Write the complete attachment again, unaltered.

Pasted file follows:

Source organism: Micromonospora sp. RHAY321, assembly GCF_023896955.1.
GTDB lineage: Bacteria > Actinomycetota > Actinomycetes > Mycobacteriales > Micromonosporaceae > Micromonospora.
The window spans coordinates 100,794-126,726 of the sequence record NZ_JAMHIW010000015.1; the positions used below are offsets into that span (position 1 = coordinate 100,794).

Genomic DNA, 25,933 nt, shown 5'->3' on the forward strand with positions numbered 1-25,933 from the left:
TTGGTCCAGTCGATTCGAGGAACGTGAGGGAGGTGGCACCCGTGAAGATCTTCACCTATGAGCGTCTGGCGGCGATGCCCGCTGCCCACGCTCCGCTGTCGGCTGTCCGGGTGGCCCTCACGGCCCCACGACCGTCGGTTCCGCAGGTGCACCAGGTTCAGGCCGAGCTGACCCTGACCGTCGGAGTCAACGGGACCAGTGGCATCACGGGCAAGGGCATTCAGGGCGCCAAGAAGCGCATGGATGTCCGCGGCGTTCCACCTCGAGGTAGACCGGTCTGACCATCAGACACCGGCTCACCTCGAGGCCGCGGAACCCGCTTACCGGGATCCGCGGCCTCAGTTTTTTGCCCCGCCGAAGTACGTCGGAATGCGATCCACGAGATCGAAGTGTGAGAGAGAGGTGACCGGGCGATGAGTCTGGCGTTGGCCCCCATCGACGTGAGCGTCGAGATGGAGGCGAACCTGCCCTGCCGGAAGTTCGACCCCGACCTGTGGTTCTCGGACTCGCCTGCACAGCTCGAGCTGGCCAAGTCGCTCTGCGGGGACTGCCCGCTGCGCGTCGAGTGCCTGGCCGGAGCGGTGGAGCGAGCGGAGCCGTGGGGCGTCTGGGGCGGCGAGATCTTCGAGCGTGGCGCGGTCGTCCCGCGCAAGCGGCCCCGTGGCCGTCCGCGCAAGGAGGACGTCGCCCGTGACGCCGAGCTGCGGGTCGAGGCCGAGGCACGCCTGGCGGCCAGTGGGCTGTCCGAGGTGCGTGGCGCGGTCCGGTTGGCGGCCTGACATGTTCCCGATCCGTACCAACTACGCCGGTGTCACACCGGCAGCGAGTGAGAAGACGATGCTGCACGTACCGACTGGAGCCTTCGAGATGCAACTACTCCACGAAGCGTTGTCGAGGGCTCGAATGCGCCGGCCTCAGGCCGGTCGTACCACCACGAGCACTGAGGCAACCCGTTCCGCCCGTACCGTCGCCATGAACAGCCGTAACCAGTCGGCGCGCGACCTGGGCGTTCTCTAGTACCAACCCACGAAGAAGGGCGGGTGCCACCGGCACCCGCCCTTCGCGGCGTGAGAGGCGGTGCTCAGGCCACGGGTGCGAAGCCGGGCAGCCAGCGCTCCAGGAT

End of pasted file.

Source organism: Micromonospora sp. RHAY321, assembly GCF_023896955.1.
GTDB lineage: Bacteria > Actinomycetota > Actinomycetes > Mycobacteriales > Micromonosporaceae > Micromonospora.
The window spans coordinates 100,794-126,726 of the sequence record NZ_JAMHIW010000015.1; the positions used below are offsets into that span (position 1 = coordinate 100,794).

Genomic DNA, 25,933 nt, shown 5'->3' on the forward strand with positions numbered 1-25,933 from the left:
TTGGTCCAGTCGATTCGAGGAACGTGAGGGAGGTGGCACCCGTGAAGATCTTCACCTATGAGCGTCTGGCGGCGATGCCCGCTGCCCACGCTCCGCTGTCGGCTGTCCGGGTGGCCCTCACGGCCCCACGACCGTCGGTTCCGCAGGTGCACCAGGTTCAGGCCGAGCTGACCCTGACCGTCGGAGTCAACGGGACCAGTGGCATCACGGGCAAGGGCATTCAGGGCGCCAAGAAGCGCATGGATGTCCGCGGCGTTCCACCTCGAGGTAGACCGGTCTGACCATCAGACACCGGCTCACCTCGAGGCCGCGGAACCCGCTTACCGGGATCCGCGGCCTCAGTTTTTTGCCCCGCCGAAGTACGTCGGAATGCGATCCACGAGATCGAAGTGTGAGAGAGAGGTGACCGGGCGATGAGTCTGGCGTTGGCCCCCATCGACGTGAGCGTCGAGATGGAGGCGAACCTGCCCTGCCGGAAGTTCGACCCCGACCTGTGGTTCTCGGACTCGCCTGCACAGCTCGAGCTGGCCAAGTCGCTCTGCGGGGACTGCCCGCTGCGCGTCGAGTGCCTGGCCGGAGCGGTGGAGCGAGCGGAGCCGTGGGGCGTCTGGGGCGGCGAGATCTTCGAGCGTGGCGCGGTCGTCCCGCGCAAGCGGCCCCGTGGCCGTCCGCGCAAGGAGGACGTCGCCCGTGACGCCGAGCTGCGGGTCGAGGCCGAGGCACGCCTGGCGGCCAGTGGGCTGTCCGAGGTGCGTGGCGCGGTCCGGTTGGCGGCCTGACATGTTCCCGATCCGTACCAACTACGCCGGTGTCACACCGGCAGCGAGTGAGAAGACGATGCTGCACGTACCGACTGGAGCCTTCGAGATGCAACTACTCCACGAAGCGTTGTCGAGGGCTCGAATGCGCCGGCCTCAGGCCGGTCGTACCACCACGAGCACTGAGGCAACCCGTTCCGCCCGTACCGTCGCCATGAACAGCCGTAACCAGTCGGCGCGCGACCTGGGCGTTCTCTAGTACCAACCCACGAAGAAGGGCGGGTGCCACCGGCACCCGCCCTTCGCGGCGTGAGAGGCGGTGCTCAGGCCACGGGTGCGAAGCCGGGCAGCCAGCGCTCCAGGAT